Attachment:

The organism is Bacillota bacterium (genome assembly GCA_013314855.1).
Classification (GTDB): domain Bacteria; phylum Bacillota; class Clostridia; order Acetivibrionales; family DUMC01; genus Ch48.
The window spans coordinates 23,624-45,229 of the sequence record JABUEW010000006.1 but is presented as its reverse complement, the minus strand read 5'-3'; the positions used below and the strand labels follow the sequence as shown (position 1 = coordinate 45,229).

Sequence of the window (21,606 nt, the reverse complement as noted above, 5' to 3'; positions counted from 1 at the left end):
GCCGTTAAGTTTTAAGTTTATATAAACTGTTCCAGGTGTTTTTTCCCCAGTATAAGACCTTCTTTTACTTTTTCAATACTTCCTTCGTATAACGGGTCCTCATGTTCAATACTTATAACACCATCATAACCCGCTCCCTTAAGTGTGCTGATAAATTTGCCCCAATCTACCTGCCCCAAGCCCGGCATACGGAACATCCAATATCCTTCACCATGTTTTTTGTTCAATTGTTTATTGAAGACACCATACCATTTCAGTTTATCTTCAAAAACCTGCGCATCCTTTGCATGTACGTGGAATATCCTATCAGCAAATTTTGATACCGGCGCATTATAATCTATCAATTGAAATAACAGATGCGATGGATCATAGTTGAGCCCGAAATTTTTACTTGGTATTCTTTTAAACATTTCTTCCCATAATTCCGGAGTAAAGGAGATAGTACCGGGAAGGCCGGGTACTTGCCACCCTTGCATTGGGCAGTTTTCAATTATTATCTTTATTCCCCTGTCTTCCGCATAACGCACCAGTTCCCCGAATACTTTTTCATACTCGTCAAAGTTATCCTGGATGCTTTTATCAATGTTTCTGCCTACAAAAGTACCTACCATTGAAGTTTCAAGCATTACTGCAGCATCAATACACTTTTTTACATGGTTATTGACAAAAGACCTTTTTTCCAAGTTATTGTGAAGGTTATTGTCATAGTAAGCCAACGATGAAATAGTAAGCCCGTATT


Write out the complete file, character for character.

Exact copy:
The organism is Bacillota bacterium (genome assembly GCA_013314855.1).
Classification (GTDB): domain Bacteria; phylum Bacillota; class Clostridia; order Acetivibrionales; family DUMC01; genus Ch48.
The window spans coordinates 23,624-45,229 of the sequence record JABUEW010000006.1 but is presented as its reverse complement, the minus strand read 5'-3'; the positions used below and the strand labels follow the sequence as shown (position 1 = coordinate 45,229).

Sequence of the window (21,606 nt, the reverse complement as noted above, 5' to 3'; positions counted from 1 at the left end):
GCCGTTAAGTTTTAAGTTTATATAAACTGTTCCAGGTGTTTTTTCCCCAGTATAAGACCTTCTTTTACTTTTTCAATACTTCCTTCGTATAACGGGTCCTCATGTTCAATACTTATAACACCATCATAACCCGCTCCCTTAAGTGTGCTGATAAATTTGCCCCAATCTACCTGCCCCAAGCCCGGCATACGGAACATCCAATATCCTTCACCATGTTTTTTGTTCAATTGTTTATTGAAGACACCATACCATTTCAGTTTATCTTCAAAAACCTGCGCATCCTTTGCATGTACGTGGAATATCCTATCAGCAAATTTTGATACCGGCGCATTATAATCTATCAATTGAAATAACAGATGCGATGGATCATAGTTGAGCCCGAAATTTTTACTTGGTATTCTTTTAAACATTTCTTCCCATAATTCCGGAGTAAAGGAGATAGTACCGGGAAGGCCGGGTACTTGCCACCCTTGCATTGGGCAGTTTTCAATTATTATCTTTATTCCCCTGTCTTCCGCATAACGCACCAGTTCCCCGAATACTTTTTCATACTCGTCAAAGTTATCCTGGATGCTTTTATCAATGTTTCTGCCTACAAAAGTACCTACCATTGAAGTTTCAAGCATTACTGCAGCATCAATACACTTTTTTACATGGTTATTGACAAAAGACCTTTTTTCCAAGTTATTGTGAAGGTTATTGTCATAGTAAGCCAACGATGAAATAGTAAGCCCGTATT